When the glaciers of the last ice age finally receded, they exposed a dirty, scarred, rutted, wet and lifeless moonscape with geological features we might just have recognized as the bones of the Puget Sound, the Cascades and the Olympics. Over the course of the following 15,000 years, life as we know it here slowly established itself- carefully nurturing and building the shallow lens of soil that all of the Northwest depends on.
Just 60 years after the founding of Seattle, our grandfather walked around as a kid, kicking stones and cans down the alleys of Alki. As we write from 2017, the city isn’t even 170 years old. Those of us who’ve lived most of our lives here, have been here for a significant percentage of the entire existence of the city.
The concept of “rock bottom” is that an addict must sink and sink into their addiction until finally, at some unfathomably terrible point, they have an epiphany and begin the slow process of building their soil back and allowing life to recolonize them again. Where is this point in relation to our national addictions to greed, racism, fear, unhealthy tribalism, and consumerism?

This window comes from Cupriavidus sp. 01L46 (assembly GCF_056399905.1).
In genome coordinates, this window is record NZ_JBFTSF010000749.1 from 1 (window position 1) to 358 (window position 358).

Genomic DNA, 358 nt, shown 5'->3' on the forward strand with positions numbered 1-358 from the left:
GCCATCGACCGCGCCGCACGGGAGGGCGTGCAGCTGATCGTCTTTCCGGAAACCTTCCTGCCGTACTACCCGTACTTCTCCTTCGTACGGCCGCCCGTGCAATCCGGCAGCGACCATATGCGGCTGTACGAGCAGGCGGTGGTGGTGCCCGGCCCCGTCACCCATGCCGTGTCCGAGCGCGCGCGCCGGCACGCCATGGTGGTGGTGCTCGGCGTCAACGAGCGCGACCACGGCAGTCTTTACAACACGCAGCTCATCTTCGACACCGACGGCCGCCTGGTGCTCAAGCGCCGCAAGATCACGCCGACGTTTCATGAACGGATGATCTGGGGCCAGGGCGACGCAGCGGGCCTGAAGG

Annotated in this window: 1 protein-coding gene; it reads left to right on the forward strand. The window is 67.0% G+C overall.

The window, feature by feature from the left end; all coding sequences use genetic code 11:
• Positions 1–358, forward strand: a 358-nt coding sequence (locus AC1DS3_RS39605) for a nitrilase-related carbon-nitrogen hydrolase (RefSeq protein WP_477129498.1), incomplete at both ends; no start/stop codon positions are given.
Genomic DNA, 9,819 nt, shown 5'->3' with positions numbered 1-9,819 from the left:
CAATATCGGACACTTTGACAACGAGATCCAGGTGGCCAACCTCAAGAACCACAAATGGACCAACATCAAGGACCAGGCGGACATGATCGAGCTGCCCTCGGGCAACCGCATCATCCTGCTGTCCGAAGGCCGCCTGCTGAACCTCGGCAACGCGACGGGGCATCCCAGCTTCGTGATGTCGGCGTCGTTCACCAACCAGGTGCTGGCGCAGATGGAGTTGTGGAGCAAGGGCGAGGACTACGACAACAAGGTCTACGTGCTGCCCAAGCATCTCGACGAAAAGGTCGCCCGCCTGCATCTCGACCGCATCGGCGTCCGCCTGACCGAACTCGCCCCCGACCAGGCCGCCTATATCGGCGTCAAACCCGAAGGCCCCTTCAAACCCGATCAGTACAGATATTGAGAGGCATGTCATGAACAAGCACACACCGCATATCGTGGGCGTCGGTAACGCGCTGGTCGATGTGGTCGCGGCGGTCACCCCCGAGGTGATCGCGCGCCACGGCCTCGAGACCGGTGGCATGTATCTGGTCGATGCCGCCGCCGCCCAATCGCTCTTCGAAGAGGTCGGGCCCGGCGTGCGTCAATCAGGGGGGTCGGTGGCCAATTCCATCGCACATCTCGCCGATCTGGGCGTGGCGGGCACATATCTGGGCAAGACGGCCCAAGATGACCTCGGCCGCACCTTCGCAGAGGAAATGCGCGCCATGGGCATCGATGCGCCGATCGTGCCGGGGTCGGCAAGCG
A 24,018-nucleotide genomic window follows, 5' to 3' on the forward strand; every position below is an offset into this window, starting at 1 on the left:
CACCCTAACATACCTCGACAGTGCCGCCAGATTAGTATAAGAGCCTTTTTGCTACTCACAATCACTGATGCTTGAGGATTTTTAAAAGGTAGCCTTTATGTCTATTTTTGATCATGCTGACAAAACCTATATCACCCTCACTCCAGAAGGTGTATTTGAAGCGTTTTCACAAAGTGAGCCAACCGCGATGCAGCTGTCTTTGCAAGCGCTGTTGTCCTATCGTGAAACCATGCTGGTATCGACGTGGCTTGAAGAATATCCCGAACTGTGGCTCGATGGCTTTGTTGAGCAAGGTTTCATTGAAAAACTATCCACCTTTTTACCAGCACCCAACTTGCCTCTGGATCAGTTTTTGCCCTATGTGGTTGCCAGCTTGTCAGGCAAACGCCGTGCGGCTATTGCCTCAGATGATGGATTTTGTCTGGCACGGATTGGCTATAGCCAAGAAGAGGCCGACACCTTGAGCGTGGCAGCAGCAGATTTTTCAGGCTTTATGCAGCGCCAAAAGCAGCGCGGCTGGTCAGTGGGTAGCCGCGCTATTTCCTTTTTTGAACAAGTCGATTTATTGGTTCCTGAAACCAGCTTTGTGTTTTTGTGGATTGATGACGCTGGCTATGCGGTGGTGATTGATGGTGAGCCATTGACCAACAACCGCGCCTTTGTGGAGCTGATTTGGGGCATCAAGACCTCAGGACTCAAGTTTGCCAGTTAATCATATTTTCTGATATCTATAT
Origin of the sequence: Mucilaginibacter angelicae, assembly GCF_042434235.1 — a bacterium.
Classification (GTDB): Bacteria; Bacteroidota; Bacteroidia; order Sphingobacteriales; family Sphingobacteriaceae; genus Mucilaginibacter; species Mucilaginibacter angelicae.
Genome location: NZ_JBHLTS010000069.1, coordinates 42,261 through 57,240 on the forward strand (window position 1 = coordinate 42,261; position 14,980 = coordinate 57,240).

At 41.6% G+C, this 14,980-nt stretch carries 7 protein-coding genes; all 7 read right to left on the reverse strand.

When we see a child acting out, we see their unpleasant behavior as a reflection of some unmet need that they have that is not being fulfilled. Most of the time, the unmet need is love, connection, and a sense of purpose. How can we make it clear that their behavior is not acceptable, but not punish them by withholding the very things that cause their disconnection in the first place?
So we are young. We are rubbery and we are good at learning. Maybe holding so dearly to the anxiety that everything is going to hell isn’t serving us well anymore. Maybe reconnecting -to ourselves, to nature, is the best thing we can do to face those who draw their power from disconnection.
For us, making music is critical. It’s not an option. It is the primary source of connection. It is a journal of growth, a complex puzzle whose pieces only reveal themselves over long periods of time and over great distances.
So for now, the latest puzzle piece reveals itself to us as Shallow Lenses. A new name to refer to the music that we've created over the past year, and in collaboration with our lifelong friends Faustine Hudson and Navid Eliot. For us, this change allows us to acknowledge our place within the context of a world that has a long way to go, but also to celebrate the work we do together and get excited about the growth that this collaboration makes possible.
On November 11th, we'll be releasing War Poems, a collection of six songs from a larger body of work recorded throughout 2016 and mastered in the Summer of 2017. We'll be performing these new songs among many others at The Sunset Tavern, and are honored to be joined by Sons of Rainier and Bryan John Appleby for the evening.
See you there,
Mikey and Matty